One thing the m.s-2 has in common with the Gal is that it is far too large for practical gravity work. In fact, it is even worse than the Gal, being 100 times larger. The milligal was liked because it was practical. Except in the most accurate of accurate work, one mGal was about the smallest usable contour interval, and the Earth’s field was equal to 981,000 mGal which, beingy close to a million milligals, was very easy to remember. In the S.I. system the Earth’s field was an unmemorable 9.81 m.s-2.and the practical unit for gravity survey (remembering that in the S.I. system sub-units must increase or decrease by factors of 10 cubed) had to be the μm.s-2, equal to a tenth of a milligal. No-one was going to want to type that out, or talk about micrometres per second per second, if they could help it..
One rather pathetic attempt was made to save the situation. People started referring to the μm.s-2 as the gravity unit, or g.u. No-one liked that very much. The natural response when ‘gravity units’ were mentioned was ‘which gravity units?’. It did not catch on, and so the mGal continued on its way until even journal editors no longer tried to stop it being used.
There is a further complication. Einstein was not the first of a long line of scientists to point out that gravity fields can be expressed in the same units as acceleration, although he may well have been the first to provide some sort of theoretical framework for this equivalence . The equivalence of gravity fields and accelerations was a fundamental element in his development of both special and general relativity. There are, however, people who ignore this and claim that, to maintain the analogy with magnetic fields, the basic unit of gravity field should actually be the Newton per kilogram. The dimensions are the same (LT-2), the numerical values would be the same, but the view being taken of physics would be a little bit different.
Or, a name could be selected for the unit itself, and thereafter no-one would care.
It might not yet be too late. The gravity community could still get together to rechristen the m.s-2. Galileo obviously deserved his memorial, but he has had a good innings and there are other deserving cases. Kepler, for instance. The nanoKep has a nice chunky feeling, even if it would represent a unit a little bit smaller than our most ambitious efforts at field measurement. Who knows, it might catch on!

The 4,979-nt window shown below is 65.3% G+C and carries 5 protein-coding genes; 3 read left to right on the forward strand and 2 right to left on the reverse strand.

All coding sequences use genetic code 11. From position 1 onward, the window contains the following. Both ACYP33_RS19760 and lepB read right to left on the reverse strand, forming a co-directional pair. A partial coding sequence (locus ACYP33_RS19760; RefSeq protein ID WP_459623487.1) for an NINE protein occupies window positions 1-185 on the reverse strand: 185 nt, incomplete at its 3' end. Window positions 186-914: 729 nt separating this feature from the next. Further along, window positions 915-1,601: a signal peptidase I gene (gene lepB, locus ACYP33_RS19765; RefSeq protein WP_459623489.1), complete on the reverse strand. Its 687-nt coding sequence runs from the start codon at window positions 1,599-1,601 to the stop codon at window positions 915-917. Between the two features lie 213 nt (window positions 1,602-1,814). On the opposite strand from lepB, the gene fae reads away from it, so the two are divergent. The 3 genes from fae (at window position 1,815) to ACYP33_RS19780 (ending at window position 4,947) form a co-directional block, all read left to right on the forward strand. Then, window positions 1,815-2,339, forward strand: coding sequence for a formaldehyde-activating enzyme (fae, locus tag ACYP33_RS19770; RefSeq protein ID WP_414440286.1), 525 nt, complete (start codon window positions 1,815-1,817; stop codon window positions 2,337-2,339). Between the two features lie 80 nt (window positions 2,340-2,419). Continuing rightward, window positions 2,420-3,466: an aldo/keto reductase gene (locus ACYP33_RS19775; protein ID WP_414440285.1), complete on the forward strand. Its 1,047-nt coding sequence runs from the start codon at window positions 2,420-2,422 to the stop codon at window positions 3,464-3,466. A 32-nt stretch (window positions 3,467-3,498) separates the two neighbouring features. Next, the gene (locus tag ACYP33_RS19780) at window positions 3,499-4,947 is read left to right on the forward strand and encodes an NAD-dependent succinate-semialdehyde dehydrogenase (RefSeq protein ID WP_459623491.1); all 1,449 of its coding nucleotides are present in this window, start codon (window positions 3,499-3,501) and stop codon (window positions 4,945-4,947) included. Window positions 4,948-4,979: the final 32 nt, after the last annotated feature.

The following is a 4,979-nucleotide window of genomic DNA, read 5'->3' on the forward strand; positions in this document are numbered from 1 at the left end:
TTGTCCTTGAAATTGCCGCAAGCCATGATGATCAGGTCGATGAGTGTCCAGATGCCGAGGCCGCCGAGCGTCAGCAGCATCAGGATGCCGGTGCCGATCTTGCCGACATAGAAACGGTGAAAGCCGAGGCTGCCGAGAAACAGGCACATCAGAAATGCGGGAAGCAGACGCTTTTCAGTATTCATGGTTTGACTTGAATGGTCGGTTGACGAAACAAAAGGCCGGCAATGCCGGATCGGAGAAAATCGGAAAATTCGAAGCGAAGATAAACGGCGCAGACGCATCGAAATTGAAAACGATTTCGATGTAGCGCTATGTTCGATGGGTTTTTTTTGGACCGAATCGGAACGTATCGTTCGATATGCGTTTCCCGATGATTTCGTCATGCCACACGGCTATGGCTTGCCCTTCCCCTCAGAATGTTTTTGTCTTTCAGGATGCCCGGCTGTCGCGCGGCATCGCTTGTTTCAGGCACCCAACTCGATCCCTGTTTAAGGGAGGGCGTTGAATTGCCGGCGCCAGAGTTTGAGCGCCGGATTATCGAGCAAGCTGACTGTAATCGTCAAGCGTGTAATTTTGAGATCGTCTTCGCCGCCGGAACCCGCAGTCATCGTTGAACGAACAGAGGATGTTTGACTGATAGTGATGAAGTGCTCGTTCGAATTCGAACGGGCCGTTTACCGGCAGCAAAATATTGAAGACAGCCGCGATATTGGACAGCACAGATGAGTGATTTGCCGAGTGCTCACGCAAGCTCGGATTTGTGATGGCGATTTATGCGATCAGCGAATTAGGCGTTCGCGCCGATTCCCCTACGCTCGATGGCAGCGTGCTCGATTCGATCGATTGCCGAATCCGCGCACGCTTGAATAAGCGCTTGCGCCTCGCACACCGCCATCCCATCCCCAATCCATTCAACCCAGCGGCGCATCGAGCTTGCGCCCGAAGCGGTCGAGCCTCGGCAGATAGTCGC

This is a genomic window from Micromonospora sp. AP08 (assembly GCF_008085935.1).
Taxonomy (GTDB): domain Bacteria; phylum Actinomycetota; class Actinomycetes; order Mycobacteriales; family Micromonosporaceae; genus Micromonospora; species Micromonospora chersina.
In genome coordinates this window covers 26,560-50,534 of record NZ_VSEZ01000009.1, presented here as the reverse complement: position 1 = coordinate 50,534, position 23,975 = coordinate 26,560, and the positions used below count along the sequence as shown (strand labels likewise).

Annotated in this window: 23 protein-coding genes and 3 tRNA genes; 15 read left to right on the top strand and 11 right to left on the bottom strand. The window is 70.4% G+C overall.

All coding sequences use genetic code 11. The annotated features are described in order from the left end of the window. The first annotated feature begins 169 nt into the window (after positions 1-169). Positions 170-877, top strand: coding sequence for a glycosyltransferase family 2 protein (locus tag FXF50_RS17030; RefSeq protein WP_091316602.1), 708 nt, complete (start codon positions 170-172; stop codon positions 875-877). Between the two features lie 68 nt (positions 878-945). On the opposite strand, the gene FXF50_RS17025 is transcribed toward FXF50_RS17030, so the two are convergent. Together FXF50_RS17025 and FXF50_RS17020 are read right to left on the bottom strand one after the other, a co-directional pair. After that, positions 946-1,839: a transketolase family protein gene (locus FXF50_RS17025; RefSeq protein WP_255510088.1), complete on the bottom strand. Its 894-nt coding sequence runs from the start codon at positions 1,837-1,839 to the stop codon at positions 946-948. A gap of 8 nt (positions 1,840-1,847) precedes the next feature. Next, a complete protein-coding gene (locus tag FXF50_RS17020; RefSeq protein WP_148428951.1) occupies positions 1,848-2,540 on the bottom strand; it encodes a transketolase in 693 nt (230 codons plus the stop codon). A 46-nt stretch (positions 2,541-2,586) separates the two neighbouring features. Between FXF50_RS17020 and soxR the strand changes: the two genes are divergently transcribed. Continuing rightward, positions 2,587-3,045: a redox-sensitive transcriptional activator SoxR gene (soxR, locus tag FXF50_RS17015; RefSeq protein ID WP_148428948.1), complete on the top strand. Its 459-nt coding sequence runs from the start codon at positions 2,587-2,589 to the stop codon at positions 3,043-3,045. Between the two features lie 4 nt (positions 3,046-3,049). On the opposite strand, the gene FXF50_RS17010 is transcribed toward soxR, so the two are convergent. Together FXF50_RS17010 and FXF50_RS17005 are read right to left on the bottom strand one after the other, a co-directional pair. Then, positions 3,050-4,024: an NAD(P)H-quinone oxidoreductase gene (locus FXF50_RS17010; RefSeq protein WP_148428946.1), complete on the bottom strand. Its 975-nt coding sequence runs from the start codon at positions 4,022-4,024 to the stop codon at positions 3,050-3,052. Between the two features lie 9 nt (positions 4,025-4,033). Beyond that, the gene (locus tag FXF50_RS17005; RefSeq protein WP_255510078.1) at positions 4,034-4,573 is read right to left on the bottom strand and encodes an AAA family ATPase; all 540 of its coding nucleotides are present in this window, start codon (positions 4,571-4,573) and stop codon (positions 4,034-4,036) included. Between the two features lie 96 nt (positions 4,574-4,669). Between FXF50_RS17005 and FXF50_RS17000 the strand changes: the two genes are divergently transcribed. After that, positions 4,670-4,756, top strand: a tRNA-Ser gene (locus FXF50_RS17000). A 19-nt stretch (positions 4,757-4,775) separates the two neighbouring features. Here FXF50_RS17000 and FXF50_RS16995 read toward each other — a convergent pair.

The adoption of the Kepler could have another consequence, that would be welcomed, surely, by all those working in gravity gradiometry, because there IS a unit for gravity gradient, and it is a real pain to type . Named after one of Hungary’s most famous scientists, it is the Eötvös. All those damn dots, that have you hunting all through the symbol libraries if you do not have a keyboard from one of the countries where the ö is in common use. And even when you have got past that hurdle, the definition of the unit seems to make no sense. Why should it be a gradient of 1 mGal per ten kilometres, as is so commonly stated.?
The reason (which is not so commonly stated) is that, unlike the mGal, the Eötvös belongs in the S.I. system. It is actually one billionth of a m.s-2 per metre, but since so few people use the m.s-2, that fact is quite well hidden.
Is there anyone out there in the FTG community in favour of the nanoKep per metre? And getting rid of those ‘o’s with their damned dots?